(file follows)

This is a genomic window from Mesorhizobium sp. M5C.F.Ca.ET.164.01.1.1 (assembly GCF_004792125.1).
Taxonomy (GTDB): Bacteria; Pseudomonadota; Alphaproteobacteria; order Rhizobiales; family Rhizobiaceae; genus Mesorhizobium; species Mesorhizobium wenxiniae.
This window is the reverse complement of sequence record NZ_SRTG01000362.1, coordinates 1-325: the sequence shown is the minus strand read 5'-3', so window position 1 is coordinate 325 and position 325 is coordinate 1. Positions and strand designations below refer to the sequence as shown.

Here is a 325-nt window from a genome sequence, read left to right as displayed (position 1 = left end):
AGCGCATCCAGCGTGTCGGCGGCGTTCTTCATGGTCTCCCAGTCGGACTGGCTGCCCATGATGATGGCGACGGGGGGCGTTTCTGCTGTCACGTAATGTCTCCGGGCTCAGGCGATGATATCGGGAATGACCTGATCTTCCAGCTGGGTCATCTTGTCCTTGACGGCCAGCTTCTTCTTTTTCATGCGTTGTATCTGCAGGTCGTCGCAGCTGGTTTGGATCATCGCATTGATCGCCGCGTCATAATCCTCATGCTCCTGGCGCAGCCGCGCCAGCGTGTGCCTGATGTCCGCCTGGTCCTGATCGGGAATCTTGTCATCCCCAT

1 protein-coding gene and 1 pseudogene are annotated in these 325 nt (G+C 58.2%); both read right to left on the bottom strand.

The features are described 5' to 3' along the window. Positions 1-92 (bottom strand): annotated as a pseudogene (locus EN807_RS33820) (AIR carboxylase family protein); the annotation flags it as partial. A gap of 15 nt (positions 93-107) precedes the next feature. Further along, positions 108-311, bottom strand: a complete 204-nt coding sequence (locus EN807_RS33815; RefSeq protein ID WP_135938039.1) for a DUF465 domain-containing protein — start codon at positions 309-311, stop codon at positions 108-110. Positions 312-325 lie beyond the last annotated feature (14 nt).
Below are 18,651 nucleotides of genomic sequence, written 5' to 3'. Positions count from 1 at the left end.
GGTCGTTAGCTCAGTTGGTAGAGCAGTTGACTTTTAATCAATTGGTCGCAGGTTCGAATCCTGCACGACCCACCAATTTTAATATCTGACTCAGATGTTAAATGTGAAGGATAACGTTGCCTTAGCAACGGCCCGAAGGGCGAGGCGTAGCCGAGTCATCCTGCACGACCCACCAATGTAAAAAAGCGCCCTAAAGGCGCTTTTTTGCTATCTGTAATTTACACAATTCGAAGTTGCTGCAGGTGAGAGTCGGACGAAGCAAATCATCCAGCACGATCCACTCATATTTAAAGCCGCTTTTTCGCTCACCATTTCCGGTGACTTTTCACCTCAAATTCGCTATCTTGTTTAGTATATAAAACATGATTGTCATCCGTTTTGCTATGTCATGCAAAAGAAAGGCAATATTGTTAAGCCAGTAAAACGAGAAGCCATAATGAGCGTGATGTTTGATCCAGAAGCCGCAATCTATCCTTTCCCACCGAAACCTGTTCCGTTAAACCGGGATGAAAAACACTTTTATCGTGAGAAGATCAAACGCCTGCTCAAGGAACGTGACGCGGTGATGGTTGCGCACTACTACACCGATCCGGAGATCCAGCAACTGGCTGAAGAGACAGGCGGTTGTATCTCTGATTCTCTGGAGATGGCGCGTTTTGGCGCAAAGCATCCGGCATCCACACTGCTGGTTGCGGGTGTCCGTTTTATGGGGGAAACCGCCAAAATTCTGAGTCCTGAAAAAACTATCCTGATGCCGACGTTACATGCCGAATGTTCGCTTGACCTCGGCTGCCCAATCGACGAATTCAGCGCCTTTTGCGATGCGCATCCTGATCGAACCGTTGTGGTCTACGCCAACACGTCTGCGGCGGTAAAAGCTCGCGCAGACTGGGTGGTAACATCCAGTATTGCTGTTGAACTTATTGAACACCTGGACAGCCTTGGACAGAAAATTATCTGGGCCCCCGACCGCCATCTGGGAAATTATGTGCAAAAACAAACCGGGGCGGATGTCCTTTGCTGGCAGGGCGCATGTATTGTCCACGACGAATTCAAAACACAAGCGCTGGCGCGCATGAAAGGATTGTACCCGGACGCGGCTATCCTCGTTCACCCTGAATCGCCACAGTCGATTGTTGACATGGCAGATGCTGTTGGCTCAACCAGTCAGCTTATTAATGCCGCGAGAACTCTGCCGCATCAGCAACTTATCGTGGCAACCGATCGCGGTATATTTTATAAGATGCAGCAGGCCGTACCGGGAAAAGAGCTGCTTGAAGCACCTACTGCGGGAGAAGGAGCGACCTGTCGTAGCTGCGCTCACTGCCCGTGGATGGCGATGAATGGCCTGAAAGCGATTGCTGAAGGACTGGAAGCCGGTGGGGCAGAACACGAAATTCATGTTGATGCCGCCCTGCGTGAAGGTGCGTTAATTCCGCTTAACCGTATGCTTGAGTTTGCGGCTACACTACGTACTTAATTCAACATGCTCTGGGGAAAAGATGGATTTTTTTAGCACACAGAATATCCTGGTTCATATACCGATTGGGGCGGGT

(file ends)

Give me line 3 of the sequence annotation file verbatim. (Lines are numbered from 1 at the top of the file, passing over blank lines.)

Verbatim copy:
This window is the reverse complement of sequence record NZ_SRTG01000362.1, coordinates 1-325: the sequence shown is the minus strand read 5'-3', so window position 1 is coordinate 325 and position 325 is coordinate 1. Positions and strand designations below refer to the sequence as shown.